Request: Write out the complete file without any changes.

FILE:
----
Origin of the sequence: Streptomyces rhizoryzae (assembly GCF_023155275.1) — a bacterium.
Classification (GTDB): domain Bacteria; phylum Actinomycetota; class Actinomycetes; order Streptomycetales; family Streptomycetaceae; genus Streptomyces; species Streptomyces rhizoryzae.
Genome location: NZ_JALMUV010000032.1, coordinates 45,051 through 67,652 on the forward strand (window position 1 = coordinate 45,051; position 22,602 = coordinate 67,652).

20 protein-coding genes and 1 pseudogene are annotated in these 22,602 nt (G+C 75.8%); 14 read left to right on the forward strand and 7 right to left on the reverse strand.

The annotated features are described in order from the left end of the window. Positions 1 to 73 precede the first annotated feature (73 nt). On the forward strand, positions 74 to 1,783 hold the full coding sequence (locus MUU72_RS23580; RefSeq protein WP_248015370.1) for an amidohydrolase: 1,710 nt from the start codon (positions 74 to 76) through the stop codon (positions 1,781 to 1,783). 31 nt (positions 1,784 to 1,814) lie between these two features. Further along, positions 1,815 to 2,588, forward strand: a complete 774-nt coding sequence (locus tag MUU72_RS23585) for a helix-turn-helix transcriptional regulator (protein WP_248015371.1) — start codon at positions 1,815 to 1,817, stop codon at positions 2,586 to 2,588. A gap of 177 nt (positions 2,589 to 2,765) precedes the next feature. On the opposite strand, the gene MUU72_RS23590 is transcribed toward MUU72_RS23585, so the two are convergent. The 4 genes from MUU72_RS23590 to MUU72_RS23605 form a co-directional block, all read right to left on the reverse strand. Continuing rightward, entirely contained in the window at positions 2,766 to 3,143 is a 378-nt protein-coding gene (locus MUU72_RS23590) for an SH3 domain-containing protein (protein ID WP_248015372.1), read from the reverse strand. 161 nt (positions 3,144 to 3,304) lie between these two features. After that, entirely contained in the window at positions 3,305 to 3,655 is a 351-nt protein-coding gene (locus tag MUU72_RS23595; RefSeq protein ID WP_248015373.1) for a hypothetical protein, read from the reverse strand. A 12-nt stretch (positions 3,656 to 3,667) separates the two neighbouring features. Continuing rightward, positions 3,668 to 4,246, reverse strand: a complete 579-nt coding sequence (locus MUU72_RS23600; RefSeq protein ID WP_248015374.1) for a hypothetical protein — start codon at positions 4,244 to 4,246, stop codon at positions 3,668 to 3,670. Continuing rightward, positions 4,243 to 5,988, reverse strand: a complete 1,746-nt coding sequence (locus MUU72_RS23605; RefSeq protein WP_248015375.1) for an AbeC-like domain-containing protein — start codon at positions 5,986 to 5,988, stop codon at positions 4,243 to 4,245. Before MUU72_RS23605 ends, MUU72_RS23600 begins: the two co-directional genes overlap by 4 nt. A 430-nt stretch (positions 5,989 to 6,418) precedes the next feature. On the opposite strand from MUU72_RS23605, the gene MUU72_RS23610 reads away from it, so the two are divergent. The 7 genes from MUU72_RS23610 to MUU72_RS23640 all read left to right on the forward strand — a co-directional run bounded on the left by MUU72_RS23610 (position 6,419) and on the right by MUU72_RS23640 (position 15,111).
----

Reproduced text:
Origin of the sequence: Streptomyces rhizoryzae (assembly GCF_023155275.1) — a bacterium.
Classification (GTDB): domain Bacteria; phylum Actinomycetota; class Actinomycetes; order Streptomycetales; family Streptomycetaceae; genus Streptomyces; species Streptomyces rhizoryzae.
Genome location: NZ_JALMUV010000032.1, coordinates 45,051 through 67,652 on the forward strand (window position 1 = coordinate 45,051; position 22,602 = coordinate 67,652).

20 protein-coding genes and 1 pseudogene are annotated in these 22,602 nt (G+C 75.8%); 14 read left to right on the forward strand and 7 right to left on the reverse strand.

The annotated features are described in order from the left end of the window. Positions 1 to 73 precede the first annotated feature (73 nt). On the forward strand, positions 74 to 1,783 hold the full coding sequence (locus MUU72_RS23580; RefSeq protein WP_248015370.1) for an amidohydrolase: 1,710 nt from the start codon (positions 74 to 76) through the stop codon (positions 1,781 to 1,783). 31 nt (positions 1,784 to 1,814) lie between these two features. Further along, positions 1,815 to 2,588, forward strand: a complete 774-nt coding sequence (locus tag MUU72_RS23585) for a helix-turn-helix transcriptional regulator (protein WP_248015371.1) — start codon at positions 1,815 to 1,817, stop codon at positions 2,586 to 2,588. A gap of 177 nt (positions 2,589 to 2,765) precedes the next feature. On the opposite strand, the gene MUU72_RS23590 is transcribed toward MUU72_RS23585, so the two are convergent. The 4 genes from MUU72_RS23590 to MUU72_RS23605 form a co-directional block, all read right to left on the reverse strand. Continuing rightward, entirely contained in the window at positions 2,766 to 3,143 is a 378-nt protein-coding gene (locus MUU72_RS23590) for an SH3 domain-containing protein (protein ID WP_248015372.1), read from the reverse strand. 161 nt (positions 3,144 to 3,304) lie between these two features. After that, entirely contained in the window at positions 3,305 to 3,655 is a 351-nt protein-coding gene (locus tag MUU72_RS23595; RefSeq protein ID WP_248015373.1) for a hypothetical protein, read from the reverse strand. A 12-nt stretch (positions 3,656 to 3,667) separates the two neighbouring features. Continuing rightward, positions 3,668 to 4,246, reverse strand: a complete 579-nt coding sequence (locus MUU72_RS23600; RefSeq protein ID WP_248015374.1) for a hypothetical protein — start codon at positions 4,244 to 4,246, stop codon at positions 3,668 to 3,670. Continuing rightward, positions 4,243 to 5,988, reverse strand: a complete 1,746-nt coding sequence (locus MUU72_RS23605; RefSeq protein WP_248015375.1) for an AbeC-like domain-containing protein — start codon at positions 5,986 to 5,988, stop codon at positions 4,243 to 4,245. Before MUU72_RS23605 ends, MUU72_RS23600 begins: the two co-directional genes overlap by 4 nt. A 430-nt stretch (positions 5,989 to 6,418) precedes the next feature. On the opposite strand from MUU72_RS23605, the gene MUU72_RS23610 reads away from it, so the two are divergent. The 7 genes from MUU72_RS23610 to MUU72_RS23640 all read left to right on the forward strand — a co-directional run bounded on the left by MUU72_RS23610 (position 6,419) and on the right by MUU72_RS23640 (position 15,111).